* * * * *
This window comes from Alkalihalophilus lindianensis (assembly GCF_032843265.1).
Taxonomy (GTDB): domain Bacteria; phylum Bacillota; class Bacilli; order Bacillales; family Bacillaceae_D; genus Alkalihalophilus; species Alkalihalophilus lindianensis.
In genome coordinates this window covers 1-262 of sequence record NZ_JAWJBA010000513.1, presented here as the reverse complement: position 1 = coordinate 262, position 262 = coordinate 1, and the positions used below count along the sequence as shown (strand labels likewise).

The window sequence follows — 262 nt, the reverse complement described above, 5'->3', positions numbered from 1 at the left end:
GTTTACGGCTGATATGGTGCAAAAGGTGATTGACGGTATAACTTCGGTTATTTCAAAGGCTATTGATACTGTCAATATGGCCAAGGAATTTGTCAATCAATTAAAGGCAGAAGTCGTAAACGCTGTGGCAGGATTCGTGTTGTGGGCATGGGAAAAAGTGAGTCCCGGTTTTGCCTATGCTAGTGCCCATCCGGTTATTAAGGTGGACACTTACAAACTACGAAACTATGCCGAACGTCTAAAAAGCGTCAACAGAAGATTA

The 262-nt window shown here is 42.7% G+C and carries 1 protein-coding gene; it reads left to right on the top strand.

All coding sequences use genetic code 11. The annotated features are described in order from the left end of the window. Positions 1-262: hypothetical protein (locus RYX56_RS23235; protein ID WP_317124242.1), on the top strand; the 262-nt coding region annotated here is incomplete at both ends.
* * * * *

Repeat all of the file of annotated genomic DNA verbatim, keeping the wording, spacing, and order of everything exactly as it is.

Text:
This window comes from Alkalihalophilus lindianensis (assembly GCF_032843265.1).
Taxonomy (GTDB): domain Bacteria; phylum Bacillota; class Bacilli; order Bacillales; family Bacillaceae_D; genus Alkalihalophilus; species Alkalihalophilus lindianensis.
In genome coordinates this window covers 1-262 of sequence record NZ_JAWJBA010000513.1, presented here as the reverse complement: position 1 = coordinate 262, position 262 = coordinate 1, and the positions used below count along the sequence as shown (strand labels likewise).

The window sequence follows — 262 nt, the reverse complement described above, 5'->3', positions numbered from 1 at the left end:
GTTTACGGCTGATATGGTGCAAAAGGTGATTGACGGTATAACTTCGGTTATTTCAAAGGCTATTGATACTGTCAATATGGCCAAGGAATTTGTCAATCAATTAAAGGCAGAAGTCGTAAACGCTGTGGCAGGATTCGTGTTGTGGGCATGGGAAAAAGTGAGTCCCGGTTTTGCCTATGCTAGTGCCCATCCGGTTATTAAGGTGGACACTTACAAACTACGAAACTATGCCGAACGTCTAAAAAGCGTCAACAGAAGATTA

The 262-nt window shown here is 42.7% G+C and carries 1 protein-coding gene; it reads left to right on the top strand.

All coding sequences use genetic code 11. The annotated features are described in order from the left end of the window. Positions 1-262: hypothetical protein (locus RYX56_RS23235; protein ID WP_317124242.1), on the top strand; the 262-nt coding region annotated here is incomplete at both ends.